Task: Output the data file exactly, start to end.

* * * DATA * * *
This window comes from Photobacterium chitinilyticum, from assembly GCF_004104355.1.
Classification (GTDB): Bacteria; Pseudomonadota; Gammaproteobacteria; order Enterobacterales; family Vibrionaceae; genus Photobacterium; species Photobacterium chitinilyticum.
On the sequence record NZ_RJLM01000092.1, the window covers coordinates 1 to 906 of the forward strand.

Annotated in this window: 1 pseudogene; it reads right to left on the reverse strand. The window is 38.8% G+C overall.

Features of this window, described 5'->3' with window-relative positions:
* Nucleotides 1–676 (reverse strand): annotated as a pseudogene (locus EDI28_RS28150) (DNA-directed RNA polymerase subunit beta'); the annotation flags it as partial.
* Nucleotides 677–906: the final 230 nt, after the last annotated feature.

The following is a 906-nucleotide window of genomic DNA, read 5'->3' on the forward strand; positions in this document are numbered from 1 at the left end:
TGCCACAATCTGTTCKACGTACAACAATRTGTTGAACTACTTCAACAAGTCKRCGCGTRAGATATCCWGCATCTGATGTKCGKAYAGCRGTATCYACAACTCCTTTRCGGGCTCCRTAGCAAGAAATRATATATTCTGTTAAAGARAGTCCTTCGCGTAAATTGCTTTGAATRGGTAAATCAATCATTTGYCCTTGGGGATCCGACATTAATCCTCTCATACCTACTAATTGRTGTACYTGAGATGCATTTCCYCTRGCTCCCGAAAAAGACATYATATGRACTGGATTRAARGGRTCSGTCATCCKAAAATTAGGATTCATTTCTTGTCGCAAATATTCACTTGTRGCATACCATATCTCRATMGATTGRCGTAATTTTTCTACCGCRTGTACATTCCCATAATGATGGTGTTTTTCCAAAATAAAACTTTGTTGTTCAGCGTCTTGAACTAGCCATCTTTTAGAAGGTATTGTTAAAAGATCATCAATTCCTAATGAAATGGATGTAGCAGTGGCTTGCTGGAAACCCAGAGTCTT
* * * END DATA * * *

This window comes from Photobacterium chitinilyticum, from assembly GCF_004104355.1.
Classification (GTDB): Bacteria; Pseudomonadota; Gammaproteobacteria; order Enterobacterales; family Vibrionaceae; genus Photobacterium; species Photobacterium chitinilyticum.
On the sequence record NZ_RJLM01000092.1, the window covers coordinates 1 to 906 of the forward strand.

Annotated in this window: 1 pseudogene; it reads right to left on the reverse strand. The window is 38.8% G+C overall.

Features of this window, described 5'->3' with window-relative positions:
* Nucleotides 1–676 (reverse strand): annotated as a pseudogene (locus EDI28_RS28150) (DNA-directed RNA polymerase subunit beta'); the annotation flags it as partial.
* Nucleotides 677–906: the final 230 nt, after the last annotated feature.

The following is a 906-nucleotide window of genomic DNA, read 5'->3' on the forward strand; positions in this document are numbered from 1 at the left end:
TGCCACAATCTGTTCKACGTACAACAATRTGTTGAACTACTTCAACAAGTCKRCGCGTRAGATATCCWGCATCTGATGTKCGKAYAGCRGTATCYACAACTCCTTTRCGGGCTCCRTAGCAAGAAATRATATATTCTGTTAAAGARAGTCCTTCGCGTAAATTGCTTTGAATRGGTAAATCAATCATTTGYCCTTGGGGATCCGACATTAATCCTCTCATACCTACTAATTGRTGTACYTGAGATGCATTTCCYCTRGCTCCCGAAAAAGACATYATATGRACTGGATTRAARGGRTCSGTCATCCKAAAATTAGGATTCATTTCTTGTCGCAAATATTCACTTGTRGCATACCATATCTCRATMGATTGRCGTAATTTTTCTACCGCRTGTACATTCCCATAATGATGGTGTTTTTCCAAAATAAAACTTTGTTGTTCAGCGTCTTGAACTAGCCATCTTTTAGAAGGTATTGTTAAAAGATCATCAATTCCTAATGAAATGGATGTAGCAGTGGCTTGCTGGAAACCCAGAGTCTT